A security researcher discovered that the IoT search engine ZoomEye has cached login passwords for tens of thousands of Dahua DVRs.
The IoT search engine ZoomEye has cached login passwords for tens of thousands of Dahua DVRs, the discovery was made by security researcher Ankit Anubhav, Principal Researcher at NewSky Security.
Anubhav explained that the passwords are related to Dahua DVRs running very old firmware that is known to be affected by a five-year-old vulnerability tracked as CVE-2013-6117.
Even if the vulnerability has been patched, many Dahua devices are still running ancient firmware.
The CVE-2013-6117 was discovered by the security expert Jake Reynolds and affects Dahua DVR 2.608.0000.0 and 2.608.GV00.0. The flaw could be exploited by remote attackers to bypass authentication and obtain sensitive information including user credentials, change user passwords, clear log files, and perform other actions via a request to TCP port 37777.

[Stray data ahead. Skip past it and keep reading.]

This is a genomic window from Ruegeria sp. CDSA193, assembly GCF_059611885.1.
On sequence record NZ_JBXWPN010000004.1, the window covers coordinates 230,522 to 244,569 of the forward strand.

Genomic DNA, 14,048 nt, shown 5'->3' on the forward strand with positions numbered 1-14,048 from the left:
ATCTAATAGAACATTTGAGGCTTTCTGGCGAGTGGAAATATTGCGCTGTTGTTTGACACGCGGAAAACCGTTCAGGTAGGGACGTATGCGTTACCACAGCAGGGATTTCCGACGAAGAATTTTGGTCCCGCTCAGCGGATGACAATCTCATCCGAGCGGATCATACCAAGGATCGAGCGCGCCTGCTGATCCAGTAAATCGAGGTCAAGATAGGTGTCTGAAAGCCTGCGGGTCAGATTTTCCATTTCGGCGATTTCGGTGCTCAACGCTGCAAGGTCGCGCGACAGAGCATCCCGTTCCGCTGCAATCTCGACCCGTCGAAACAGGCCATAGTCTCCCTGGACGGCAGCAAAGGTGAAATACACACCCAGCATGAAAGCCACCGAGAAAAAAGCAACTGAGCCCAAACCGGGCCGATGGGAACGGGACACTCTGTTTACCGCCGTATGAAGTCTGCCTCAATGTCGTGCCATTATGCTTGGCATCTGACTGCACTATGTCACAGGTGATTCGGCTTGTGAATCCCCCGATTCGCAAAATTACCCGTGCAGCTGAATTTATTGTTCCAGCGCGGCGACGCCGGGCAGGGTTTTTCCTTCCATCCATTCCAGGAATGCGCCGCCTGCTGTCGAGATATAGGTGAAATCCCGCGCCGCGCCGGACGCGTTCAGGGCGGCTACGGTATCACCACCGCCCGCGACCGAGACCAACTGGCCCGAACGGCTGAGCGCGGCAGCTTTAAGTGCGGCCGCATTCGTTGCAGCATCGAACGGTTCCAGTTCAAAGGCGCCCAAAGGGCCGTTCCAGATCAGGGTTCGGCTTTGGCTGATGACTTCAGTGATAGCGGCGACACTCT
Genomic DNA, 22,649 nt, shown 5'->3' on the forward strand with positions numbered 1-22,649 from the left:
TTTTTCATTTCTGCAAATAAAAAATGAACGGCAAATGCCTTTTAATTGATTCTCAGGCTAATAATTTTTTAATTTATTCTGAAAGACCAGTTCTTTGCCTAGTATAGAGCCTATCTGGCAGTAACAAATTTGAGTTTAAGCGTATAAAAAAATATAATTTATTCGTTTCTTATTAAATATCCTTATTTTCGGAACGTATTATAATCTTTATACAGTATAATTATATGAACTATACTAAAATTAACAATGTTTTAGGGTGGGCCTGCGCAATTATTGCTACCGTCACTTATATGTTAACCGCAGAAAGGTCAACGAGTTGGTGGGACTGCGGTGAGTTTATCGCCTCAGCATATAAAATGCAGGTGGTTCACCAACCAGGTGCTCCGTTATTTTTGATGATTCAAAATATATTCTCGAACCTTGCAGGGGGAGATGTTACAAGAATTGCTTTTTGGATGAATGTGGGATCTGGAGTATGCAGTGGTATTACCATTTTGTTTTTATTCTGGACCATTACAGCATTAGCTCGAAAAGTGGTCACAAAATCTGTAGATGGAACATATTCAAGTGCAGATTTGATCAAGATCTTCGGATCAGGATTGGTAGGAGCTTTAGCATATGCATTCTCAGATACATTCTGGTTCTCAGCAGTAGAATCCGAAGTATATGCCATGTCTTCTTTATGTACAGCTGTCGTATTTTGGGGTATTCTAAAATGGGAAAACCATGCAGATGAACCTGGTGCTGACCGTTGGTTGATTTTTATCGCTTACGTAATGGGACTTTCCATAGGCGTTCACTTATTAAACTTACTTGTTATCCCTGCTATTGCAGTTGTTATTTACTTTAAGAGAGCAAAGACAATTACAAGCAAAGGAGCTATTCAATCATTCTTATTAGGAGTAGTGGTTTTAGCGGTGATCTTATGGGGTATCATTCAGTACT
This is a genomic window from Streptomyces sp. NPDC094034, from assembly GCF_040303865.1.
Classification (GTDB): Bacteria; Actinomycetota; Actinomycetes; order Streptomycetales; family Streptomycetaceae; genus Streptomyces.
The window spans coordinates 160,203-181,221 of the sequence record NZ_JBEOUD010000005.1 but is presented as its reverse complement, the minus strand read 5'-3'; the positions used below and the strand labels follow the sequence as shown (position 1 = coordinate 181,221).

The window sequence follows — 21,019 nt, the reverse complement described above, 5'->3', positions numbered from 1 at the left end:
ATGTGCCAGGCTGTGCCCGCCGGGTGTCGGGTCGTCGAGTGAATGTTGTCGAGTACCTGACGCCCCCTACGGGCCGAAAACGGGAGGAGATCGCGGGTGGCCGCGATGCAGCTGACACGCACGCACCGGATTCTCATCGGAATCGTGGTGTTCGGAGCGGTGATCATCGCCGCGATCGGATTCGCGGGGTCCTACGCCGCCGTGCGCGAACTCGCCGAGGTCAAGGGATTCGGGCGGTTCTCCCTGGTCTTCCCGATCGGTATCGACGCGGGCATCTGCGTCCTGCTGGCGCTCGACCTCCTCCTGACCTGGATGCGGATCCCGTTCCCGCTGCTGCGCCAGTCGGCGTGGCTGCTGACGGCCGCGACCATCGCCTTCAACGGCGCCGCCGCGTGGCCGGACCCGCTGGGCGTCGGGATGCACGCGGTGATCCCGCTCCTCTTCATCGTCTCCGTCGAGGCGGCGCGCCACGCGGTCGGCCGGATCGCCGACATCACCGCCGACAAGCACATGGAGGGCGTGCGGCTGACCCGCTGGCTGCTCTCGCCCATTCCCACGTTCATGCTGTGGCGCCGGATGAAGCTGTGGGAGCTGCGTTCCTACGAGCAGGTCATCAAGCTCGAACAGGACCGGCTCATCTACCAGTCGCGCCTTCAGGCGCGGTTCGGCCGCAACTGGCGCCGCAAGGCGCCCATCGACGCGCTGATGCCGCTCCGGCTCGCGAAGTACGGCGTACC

An attacker just needs to initiate a raw TCP connection on a vulnerable Dahua DVR on port 37777 to send the exploit code that triggers the issue.
Once the Dahua device receives this code, it will respond with DDNS credentials for accessing the device, and other data, all in plaintext.
Anubhav explained that ZoomEye scans port 37777 caching the output in plaintext, this means that everyone that with a ZoomEye account can scrap results to obtain the credentials of tens of thousands
Anubhav notified the issue to ZoomEye asking it to remove the passwords from its cached results, but the expert is still waiting for a reply.
The expert explained that he discovered the issue after reading a post published by the author of the BrickerBot IoT malware that exploited the flaw to hacked hijack and brick Dahua DVRs in the past.